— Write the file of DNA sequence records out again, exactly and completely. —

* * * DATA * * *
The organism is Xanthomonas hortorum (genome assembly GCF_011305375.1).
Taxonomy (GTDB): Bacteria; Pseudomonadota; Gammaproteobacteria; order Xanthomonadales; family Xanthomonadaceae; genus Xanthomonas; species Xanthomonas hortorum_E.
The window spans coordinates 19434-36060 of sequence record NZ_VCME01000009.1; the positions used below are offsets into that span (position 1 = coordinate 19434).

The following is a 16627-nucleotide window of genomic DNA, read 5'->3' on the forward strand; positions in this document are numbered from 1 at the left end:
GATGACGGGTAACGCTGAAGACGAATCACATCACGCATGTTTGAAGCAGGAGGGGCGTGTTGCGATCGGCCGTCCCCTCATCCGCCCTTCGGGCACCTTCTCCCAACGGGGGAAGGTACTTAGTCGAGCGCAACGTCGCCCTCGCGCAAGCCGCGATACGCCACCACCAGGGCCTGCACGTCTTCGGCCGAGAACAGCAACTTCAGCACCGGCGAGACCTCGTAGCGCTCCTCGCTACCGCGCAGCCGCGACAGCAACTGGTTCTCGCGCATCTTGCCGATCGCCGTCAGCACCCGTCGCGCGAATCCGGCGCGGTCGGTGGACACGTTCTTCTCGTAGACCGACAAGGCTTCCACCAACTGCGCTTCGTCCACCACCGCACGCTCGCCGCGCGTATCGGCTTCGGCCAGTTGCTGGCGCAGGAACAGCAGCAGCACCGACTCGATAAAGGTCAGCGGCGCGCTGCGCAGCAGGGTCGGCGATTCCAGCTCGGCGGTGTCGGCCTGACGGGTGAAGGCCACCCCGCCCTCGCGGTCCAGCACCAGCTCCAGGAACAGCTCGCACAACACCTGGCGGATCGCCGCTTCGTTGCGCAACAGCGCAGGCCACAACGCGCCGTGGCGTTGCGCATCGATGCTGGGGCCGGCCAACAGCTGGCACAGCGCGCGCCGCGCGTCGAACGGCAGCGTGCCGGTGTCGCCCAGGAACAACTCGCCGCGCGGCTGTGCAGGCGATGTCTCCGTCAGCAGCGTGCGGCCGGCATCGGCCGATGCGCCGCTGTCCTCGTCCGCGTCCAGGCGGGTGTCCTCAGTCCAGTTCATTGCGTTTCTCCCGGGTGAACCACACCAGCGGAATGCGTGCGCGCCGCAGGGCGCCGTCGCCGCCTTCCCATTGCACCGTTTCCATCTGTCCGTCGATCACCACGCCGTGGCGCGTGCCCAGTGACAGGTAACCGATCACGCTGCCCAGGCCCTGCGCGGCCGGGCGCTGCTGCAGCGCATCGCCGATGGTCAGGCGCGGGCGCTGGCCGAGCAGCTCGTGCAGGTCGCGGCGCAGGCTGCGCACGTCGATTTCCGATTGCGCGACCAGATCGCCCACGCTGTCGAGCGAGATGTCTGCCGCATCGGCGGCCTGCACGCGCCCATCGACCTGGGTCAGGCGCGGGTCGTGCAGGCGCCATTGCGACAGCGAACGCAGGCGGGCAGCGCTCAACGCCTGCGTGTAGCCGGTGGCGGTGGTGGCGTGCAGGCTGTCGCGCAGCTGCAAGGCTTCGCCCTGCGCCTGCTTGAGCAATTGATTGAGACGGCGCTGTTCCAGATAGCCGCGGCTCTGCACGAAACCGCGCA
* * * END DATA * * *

The organism is Xanthomonas hortorum (genome assembly GCF_011305375.1).
Taxonomy (GTDB): Bacteria; Pseudomonadota; Gammaproteobacteria; order Xanthomonadales; family Xanthomonadaceae; genus Xanthomonas; species Xanthomonas hortorum_E.
The window spans coordinates 19434-36060 of sequence record NZ_VCME01000009.1; the positions used below are offsets into that span (position 1 = coordinate 19434).

The following is a 16627-nucleotide window of genomic DNA, read 5'->3' on the forward strand; positions in this document are numbered from 1 at the left end:
GATGACGGGTAACGCTGAAGACGAATCACATCACGCATGTTTGAAGCAGGAGGGGCGTGTTGCGATCGGCCGTCCCCTCATCCGCCCTTCGGGCACCTTCTCCCAACGGGGGAAGGTACTTAGTCGAGCGCAACGTCGCCCTCGCGCAAGCCGCGATACGCCACCACCAGGGCCTGCACGTCTTCGGCCGAGAACAGCAACTTCAGCACCGGCGAGACCTCGTAGCGCTCCTCGCTACCGCGCAGCCGCGACAGCAACTGGTTCTCGCGCATCTTGCCGATCGCCGTCAGCACCCGTCGCGCGAATCCGGCGCGGTCGGTGGACACGTTCTTCTCGTAGACCGACAAGGCTTCCACCAACTGCGCTTCGTCCACCACCGCACGCTCGCCGCGCGTATCGGCTTCGGCCAGTTGCTGGCGCAGGAACAGCAGCAGCACCGACTCGATAAAGGTCAGCGGCGCGCTGCGCAGCAGGGTCGGCGATTCCAGCTCGGCGGTGTCGGCCTGACGGGTGAAGGCCACCCCGCCCTCGCGGTCCAGCACCAGCTCCAGGAACAGCTCGCACAACACCTGGCGGATCGCCGCTTCGTTGCGCAACAGCGCAGGCCACAACGCGCCGTGGCGTTGCGCATCGATGCTGGGGCCGGCCAACAGCTGGCACAGCGCGCGCCGCGCGTCGAACGGCAGCGTGCCGGTGTCGCCCAGGAACAACTCGCCGCGCGGCTGTGCAGGCGATGTCTCCGTCAGCAGCGTGCGGCCGGCATCGGCCGATGCGCCGCTGTCCTCGTCCGCGTCCAGGCGGGTGTCCTCAGTCCAGTTCATTGCGTTTCTCCCGGGTGAACCACACCAGCGGAATGCGTGCGCGCCGCAGGGCGCCGTCGCCGCCTTCCCATTGCACCGTTTCCATCTGTCCGTCGATCACCACGCCGTGGCGCGTGCCCAGTGACAGGTAACCGATCACGCTGCCCAGGCCCTGCGCGGCCGGGCGCTGCTGCAGCGCATCGCCGATGGTCAGGCGCGGGCGCTGGCCGAGCAGCTCGTGCAGGTCGCGGCGCAGGCTGCGCACGTCGATTTCCGATTGCGCGACCAGATCGCCCACGCTGTCGAGCGAGATGTCTGCCGCATCGGCGGCCTGCACGCGCCCATCGACCTGGGTCAGGCGCGGGTCGTGCAGGCGCCATTGCGACAGCGAACGCAGGCGGGCAGCGCTCAACGCCTGCGTGTAGCCGGTGGCGGTGGTGGCGTGCAGGCTGTCGCGCAGCTGCAAGGCTTCGCCCTGCGCCTGCTTGAGCAATTGATTGAGACGGCGCTGTTCCAGATAGCCGCGGCTCTGCACGAAACCGCGCA